For example, sometimes, when we step back to gain a better perspective, we realize that what we have previously perceived to be our most challenging obstacles, are in fact the very factors that have enabled us (through our efforts to overcome them) to become strong.

Another way of saying it is, things aren’t always what they seem.

So, here’s to maintaining a proper perspective, vanquishing our demons and ever being ready to do what we’ve got to do in order to get the job done.

Even if it means crossing our streams (spoiler alert).

Thursday, March 6, 2014

Know thyself

You’ve really got to hand it to the ancient Greeks because when it comes to human nature and the value of understanding our individual capacities, they summed it up nicely with two simple words of advice that created one of the most powerful maxims of all time: “Know thyself.”  Well, thanks to a provocative (not to mention highly sophisticated) television show called The Walking Dead, I have come to do just that.  And what is it that I’ve learned?  That I, my friends, am not cut out for a zombie apocalypse.

It’s a harsh, but true, reality.  So, if you see a zombie coming, don’t count on me to fend it off for you.  I’m just not that guy.

You may be thinking that this newfound revelation should have, given my disability, been obvious to me.  Well, for your information, my not being built to survive a zombie attack has less to do with muscular dystrophy than you might assume.  However, I will give it to you that trying to elude zombies with a dead set of wheelchair batteries could be tricky.  But, in actuality, my real reasons for concluding I wouldn’t make it in zombie-land are as follows:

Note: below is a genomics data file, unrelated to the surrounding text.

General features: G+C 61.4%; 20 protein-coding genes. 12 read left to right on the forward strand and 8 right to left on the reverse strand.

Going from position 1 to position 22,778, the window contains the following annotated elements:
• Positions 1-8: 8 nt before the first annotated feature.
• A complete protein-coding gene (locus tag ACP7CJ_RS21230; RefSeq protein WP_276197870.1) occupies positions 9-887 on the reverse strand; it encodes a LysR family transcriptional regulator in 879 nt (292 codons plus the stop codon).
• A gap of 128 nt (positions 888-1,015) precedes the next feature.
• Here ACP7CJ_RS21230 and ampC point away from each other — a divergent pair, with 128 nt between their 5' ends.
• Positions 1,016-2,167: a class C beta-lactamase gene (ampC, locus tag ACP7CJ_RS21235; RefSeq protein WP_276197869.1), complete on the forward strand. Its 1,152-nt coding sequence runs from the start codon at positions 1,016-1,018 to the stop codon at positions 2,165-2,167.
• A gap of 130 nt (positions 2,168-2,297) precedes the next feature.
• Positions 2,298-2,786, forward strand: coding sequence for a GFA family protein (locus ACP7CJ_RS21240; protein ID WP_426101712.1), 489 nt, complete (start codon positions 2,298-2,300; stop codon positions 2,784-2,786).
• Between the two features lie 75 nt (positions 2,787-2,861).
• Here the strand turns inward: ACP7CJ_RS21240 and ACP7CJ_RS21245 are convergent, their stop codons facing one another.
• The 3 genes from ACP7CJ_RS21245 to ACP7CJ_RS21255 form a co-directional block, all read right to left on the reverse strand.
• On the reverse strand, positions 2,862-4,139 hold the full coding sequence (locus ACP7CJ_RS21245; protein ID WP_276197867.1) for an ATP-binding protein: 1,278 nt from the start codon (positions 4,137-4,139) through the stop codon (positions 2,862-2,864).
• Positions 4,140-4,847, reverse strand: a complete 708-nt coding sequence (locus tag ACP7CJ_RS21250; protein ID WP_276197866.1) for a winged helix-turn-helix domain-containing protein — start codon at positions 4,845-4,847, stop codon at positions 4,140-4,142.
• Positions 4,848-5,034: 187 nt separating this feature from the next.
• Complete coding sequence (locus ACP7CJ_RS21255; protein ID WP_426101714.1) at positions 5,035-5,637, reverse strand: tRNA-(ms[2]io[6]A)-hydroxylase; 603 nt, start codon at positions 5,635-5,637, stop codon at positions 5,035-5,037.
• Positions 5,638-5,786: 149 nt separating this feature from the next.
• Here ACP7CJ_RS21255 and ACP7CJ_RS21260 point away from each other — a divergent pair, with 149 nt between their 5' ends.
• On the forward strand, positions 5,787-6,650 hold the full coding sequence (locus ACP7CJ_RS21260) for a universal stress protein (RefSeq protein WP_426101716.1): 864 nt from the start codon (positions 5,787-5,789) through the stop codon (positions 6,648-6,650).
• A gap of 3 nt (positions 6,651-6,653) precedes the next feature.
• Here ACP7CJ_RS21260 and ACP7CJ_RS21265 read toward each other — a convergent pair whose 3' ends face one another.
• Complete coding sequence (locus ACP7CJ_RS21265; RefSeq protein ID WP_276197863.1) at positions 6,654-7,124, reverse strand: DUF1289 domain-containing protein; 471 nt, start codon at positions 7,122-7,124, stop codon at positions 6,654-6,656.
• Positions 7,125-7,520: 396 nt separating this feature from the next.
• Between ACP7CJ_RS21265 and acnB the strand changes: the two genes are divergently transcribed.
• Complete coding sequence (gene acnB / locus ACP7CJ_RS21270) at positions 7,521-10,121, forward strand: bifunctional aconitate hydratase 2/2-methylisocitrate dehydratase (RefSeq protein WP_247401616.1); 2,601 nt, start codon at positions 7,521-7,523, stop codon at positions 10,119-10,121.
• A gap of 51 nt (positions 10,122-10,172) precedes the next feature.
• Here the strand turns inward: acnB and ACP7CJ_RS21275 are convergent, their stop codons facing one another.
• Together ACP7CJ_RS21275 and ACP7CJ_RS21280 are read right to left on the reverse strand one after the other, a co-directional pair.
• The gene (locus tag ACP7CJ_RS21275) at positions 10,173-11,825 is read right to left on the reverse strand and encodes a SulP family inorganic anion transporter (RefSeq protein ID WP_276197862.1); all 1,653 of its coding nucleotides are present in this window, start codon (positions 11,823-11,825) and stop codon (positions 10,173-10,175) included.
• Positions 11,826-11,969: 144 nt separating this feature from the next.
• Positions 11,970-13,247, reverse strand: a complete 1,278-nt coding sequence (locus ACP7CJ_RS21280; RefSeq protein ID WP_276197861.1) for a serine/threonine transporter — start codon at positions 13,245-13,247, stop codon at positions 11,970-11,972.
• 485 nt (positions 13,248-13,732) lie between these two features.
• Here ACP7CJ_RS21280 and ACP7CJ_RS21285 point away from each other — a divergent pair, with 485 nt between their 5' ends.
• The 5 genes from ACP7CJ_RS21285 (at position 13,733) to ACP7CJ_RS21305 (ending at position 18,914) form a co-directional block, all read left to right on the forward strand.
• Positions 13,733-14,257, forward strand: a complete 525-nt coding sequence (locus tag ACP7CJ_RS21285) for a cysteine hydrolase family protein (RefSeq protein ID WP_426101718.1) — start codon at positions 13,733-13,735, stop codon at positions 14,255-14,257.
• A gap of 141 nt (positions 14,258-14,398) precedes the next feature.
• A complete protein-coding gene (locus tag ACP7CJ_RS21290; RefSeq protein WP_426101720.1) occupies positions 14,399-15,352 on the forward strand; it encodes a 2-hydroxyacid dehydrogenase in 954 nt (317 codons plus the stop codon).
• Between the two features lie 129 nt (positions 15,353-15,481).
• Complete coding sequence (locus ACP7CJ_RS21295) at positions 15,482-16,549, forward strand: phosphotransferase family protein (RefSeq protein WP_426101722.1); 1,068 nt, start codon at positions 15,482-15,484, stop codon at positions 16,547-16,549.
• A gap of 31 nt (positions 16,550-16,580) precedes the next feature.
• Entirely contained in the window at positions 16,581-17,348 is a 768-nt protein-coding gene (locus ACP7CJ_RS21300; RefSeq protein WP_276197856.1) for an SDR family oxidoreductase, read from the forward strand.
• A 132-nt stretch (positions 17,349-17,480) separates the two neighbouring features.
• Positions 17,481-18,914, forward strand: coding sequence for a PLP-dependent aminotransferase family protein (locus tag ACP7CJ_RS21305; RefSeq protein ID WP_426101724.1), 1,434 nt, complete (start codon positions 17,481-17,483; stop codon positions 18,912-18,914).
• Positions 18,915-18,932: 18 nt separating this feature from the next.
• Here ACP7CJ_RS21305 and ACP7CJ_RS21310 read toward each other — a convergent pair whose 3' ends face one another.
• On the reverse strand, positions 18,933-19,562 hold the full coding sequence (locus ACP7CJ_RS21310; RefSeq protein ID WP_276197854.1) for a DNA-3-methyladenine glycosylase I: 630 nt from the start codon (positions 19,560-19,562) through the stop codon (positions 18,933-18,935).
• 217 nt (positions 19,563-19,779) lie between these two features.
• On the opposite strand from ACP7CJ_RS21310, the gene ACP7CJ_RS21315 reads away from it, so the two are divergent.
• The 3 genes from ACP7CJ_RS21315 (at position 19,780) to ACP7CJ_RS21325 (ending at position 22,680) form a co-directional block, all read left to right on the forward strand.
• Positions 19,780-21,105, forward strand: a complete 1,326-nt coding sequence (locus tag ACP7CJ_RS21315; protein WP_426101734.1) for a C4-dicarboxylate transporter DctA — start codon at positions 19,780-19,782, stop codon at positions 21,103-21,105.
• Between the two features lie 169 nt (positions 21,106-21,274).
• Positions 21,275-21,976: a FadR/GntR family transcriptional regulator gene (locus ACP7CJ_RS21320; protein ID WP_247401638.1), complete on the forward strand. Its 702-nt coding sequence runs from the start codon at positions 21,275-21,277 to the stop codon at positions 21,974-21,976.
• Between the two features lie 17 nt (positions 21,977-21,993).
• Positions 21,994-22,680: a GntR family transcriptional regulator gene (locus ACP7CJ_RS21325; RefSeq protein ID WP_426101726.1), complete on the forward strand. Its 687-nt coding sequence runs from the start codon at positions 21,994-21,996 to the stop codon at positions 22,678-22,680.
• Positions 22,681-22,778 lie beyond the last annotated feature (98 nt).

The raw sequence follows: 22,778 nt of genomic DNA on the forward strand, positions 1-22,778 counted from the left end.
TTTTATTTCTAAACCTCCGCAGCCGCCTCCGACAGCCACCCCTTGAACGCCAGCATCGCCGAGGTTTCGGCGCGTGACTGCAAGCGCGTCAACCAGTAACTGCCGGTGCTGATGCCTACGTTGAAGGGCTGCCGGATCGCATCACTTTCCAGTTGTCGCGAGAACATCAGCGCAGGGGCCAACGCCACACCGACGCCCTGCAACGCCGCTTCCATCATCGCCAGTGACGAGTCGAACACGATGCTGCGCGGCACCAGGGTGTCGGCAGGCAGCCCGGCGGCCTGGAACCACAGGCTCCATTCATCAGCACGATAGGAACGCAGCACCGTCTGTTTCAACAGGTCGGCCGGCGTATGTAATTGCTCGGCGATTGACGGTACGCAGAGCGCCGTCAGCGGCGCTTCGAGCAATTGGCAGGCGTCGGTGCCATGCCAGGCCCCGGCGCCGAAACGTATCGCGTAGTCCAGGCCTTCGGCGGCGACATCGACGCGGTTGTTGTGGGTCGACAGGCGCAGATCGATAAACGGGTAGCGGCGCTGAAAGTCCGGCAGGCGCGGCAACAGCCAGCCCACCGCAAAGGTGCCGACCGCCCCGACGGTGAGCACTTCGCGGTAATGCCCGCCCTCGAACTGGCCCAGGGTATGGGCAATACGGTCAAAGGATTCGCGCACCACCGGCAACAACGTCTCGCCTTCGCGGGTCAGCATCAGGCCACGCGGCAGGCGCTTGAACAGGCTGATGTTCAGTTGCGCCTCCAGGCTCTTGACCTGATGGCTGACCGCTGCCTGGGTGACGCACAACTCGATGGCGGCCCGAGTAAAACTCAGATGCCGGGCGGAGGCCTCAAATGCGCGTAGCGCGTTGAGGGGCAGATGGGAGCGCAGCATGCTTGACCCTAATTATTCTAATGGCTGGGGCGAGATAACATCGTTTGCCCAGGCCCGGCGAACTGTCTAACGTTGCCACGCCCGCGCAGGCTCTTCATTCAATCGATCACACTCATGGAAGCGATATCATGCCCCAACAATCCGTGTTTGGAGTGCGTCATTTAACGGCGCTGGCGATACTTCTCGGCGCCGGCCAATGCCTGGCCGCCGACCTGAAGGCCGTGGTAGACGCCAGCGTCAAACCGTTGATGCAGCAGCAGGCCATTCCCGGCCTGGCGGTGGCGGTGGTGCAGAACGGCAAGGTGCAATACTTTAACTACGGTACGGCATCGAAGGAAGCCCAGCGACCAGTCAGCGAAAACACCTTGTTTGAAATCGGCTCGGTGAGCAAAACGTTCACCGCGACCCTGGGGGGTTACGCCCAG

1. Zombies are gross.  Have you ever watched The Walking Dead?  I’ve tuned in for every episode, which means I’ve seen thousands of zombies in HD and am now considered by everyone in my home named Vance to be an expert on zombies.  And, in my expert opinion, every single zombie is covered in rotted flesh, moldy clothes and walks around with serious hygiene issues.  The word nasty doesn’t even begin to cover it.  No thanks.  I’m not up for dealing with that!  I prefer my zombies to be manicured and well kempt (they may be dead, but they should still have some pride).

2. The stench.  Everyone (living and dead) on that show is so smelly that their disgusting rank actually wafts through the plasma of my big screen television.  No kidding.  I can tell when the show is on because my eyes start watering and my nose tries to run away from my face.  Doesn’t seem like a situation I want to take part in.

3. Lame neighbors/roommates.  During a zombie apocalypse, survival becomes the priority, which means (as seen on the show) that you’re going to end up living with people you wouldn’t otherwise ever want to associate with, let alone bunk up with.  I like my friends and maintain a strict policy against rooming with wack-jobs, psychopaths, homicidal maniacs or annoying people in general.  So, once again, in a zombie episode, I’m out. 

For the record, my admitted inability to thrive in a zombie environment doesn’t make me any less of a man.  If anything it makes me, wise.  So, should you witness a big bang, see a bright flash of light or hear the zombie warning bell ringing, you can spot me right away.  I’ll be the wheelchair dude headed toward the fray.

After all, better to go out quickly than get stuck with the gross, stinky, lame aftermath.

Believe it.  I know myself and that’s the way I roll.